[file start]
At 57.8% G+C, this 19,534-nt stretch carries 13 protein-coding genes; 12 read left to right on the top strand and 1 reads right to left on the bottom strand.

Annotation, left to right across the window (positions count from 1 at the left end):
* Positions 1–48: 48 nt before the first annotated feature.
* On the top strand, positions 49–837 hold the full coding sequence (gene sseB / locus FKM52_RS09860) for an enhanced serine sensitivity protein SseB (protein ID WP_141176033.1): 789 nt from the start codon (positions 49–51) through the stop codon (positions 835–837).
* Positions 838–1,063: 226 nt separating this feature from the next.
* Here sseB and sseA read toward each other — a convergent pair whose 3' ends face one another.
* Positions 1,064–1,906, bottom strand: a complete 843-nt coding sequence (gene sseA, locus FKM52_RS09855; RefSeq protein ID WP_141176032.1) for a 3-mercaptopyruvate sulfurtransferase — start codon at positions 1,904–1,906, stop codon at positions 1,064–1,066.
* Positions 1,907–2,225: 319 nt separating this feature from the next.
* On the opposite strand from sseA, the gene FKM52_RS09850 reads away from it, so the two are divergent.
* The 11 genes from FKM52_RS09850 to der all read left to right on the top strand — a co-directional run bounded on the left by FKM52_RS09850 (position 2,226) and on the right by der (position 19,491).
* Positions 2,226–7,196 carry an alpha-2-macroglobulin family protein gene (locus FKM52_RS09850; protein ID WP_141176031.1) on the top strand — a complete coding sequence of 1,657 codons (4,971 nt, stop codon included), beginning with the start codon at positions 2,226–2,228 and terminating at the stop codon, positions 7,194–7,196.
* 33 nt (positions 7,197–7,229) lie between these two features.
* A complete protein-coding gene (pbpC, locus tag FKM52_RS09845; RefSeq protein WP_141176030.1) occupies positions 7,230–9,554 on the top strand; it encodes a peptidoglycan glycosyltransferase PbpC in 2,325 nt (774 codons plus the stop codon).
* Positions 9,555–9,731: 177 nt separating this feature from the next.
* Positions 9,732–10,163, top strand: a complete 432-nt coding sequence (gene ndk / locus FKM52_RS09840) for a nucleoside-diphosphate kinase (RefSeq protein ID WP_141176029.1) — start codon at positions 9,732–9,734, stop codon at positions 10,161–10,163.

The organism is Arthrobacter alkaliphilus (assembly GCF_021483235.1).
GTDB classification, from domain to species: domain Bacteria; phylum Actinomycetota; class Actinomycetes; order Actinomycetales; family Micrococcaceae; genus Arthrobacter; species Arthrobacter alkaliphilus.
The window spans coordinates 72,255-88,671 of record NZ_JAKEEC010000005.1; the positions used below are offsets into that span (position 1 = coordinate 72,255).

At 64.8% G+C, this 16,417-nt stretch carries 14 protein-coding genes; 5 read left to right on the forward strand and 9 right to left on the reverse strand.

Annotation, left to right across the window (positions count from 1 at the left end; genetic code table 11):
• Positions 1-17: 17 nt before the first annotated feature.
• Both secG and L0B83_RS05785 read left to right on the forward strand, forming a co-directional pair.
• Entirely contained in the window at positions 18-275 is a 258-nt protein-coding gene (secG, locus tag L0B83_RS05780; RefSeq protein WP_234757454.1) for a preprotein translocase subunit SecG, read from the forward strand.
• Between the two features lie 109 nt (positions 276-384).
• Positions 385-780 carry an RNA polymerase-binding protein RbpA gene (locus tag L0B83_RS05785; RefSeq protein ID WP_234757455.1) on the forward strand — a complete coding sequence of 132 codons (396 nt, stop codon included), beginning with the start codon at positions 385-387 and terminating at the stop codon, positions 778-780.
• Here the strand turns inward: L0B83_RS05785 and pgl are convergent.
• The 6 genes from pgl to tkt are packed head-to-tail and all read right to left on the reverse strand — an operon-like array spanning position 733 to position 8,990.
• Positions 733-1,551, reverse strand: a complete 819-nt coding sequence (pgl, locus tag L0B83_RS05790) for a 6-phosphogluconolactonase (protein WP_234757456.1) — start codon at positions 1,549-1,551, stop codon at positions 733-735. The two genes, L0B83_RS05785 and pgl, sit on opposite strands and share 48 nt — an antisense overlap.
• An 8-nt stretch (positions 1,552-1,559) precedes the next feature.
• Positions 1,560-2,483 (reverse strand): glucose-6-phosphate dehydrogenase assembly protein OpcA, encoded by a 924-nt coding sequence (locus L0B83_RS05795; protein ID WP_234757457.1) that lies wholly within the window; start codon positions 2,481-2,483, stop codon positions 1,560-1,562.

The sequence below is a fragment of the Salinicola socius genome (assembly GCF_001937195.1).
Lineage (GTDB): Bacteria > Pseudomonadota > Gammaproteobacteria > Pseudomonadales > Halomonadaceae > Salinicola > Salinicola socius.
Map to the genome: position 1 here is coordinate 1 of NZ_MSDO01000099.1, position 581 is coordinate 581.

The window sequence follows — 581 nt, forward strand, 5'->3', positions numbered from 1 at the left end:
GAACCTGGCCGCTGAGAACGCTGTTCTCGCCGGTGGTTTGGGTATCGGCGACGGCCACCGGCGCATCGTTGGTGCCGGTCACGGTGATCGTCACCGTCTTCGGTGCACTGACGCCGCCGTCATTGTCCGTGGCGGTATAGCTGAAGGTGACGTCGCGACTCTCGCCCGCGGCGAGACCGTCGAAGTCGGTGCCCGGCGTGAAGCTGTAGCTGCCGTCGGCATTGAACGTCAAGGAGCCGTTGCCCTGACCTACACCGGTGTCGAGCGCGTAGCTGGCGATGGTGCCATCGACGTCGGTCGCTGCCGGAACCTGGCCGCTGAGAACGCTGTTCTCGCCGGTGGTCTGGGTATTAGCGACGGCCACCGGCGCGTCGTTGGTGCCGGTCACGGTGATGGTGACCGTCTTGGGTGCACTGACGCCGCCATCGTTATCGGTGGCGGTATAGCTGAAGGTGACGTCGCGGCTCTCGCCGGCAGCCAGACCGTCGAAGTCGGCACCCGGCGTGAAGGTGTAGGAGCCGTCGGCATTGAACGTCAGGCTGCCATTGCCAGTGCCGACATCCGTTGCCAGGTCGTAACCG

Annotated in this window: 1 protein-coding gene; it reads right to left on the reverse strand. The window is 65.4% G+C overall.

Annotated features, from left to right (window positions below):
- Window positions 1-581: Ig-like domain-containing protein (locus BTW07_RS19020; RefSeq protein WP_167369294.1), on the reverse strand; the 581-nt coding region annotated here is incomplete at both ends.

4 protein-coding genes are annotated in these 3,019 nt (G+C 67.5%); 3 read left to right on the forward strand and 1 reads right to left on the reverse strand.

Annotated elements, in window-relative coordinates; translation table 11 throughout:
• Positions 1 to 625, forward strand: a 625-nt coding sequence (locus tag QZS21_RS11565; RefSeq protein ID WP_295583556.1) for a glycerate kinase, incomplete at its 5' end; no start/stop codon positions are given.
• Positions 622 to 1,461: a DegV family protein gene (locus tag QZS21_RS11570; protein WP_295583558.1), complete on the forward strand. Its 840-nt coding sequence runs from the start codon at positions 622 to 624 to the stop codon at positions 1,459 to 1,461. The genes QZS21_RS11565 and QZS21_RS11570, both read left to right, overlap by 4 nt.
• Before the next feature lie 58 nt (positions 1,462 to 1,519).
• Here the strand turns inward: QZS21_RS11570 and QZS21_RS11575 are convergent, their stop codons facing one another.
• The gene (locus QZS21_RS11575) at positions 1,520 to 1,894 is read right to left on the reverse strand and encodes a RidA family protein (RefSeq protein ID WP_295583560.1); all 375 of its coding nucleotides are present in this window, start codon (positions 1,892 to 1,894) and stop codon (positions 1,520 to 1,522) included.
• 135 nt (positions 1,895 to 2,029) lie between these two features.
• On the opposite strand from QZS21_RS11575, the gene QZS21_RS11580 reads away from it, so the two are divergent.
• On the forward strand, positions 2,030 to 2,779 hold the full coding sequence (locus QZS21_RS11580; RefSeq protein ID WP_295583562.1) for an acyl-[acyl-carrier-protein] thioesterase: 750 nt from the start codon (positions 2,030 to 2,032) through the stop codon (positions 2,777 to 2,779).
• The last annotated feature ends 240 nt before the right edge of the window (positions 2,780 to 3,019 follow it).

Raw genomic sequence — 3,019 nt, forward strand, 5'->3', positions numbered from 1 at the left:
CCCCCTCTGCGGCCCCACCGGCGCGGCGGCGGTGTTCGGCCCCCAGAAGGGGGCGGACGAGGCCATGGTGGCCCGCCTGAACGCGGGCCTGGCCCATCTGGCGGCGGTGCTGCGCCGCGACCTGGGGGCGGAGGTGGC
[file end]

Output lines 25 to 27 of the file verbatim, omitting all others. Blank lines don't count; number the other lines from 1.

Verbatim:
• Positions 385-780 carry an RNA polymerase-binding protein RbpA gene (locus tag L0B83_RS05785; RefSeq protein ID WP_234757455.1) on the forward strand — a complete coding sequence of 132 codons (396 nt, stop codon included), beginning with the start codon at positions 385-387 and terminating at the stop codon, positions 778-780.
• Here the strand turns inward: L0B83_RS05785 and pgl are convergent.
• The 6 genes from pgl to tkt are packed head-to-tail and all read right to left on the reverse strand — an operon-like array spanning position 733 to position 8,990.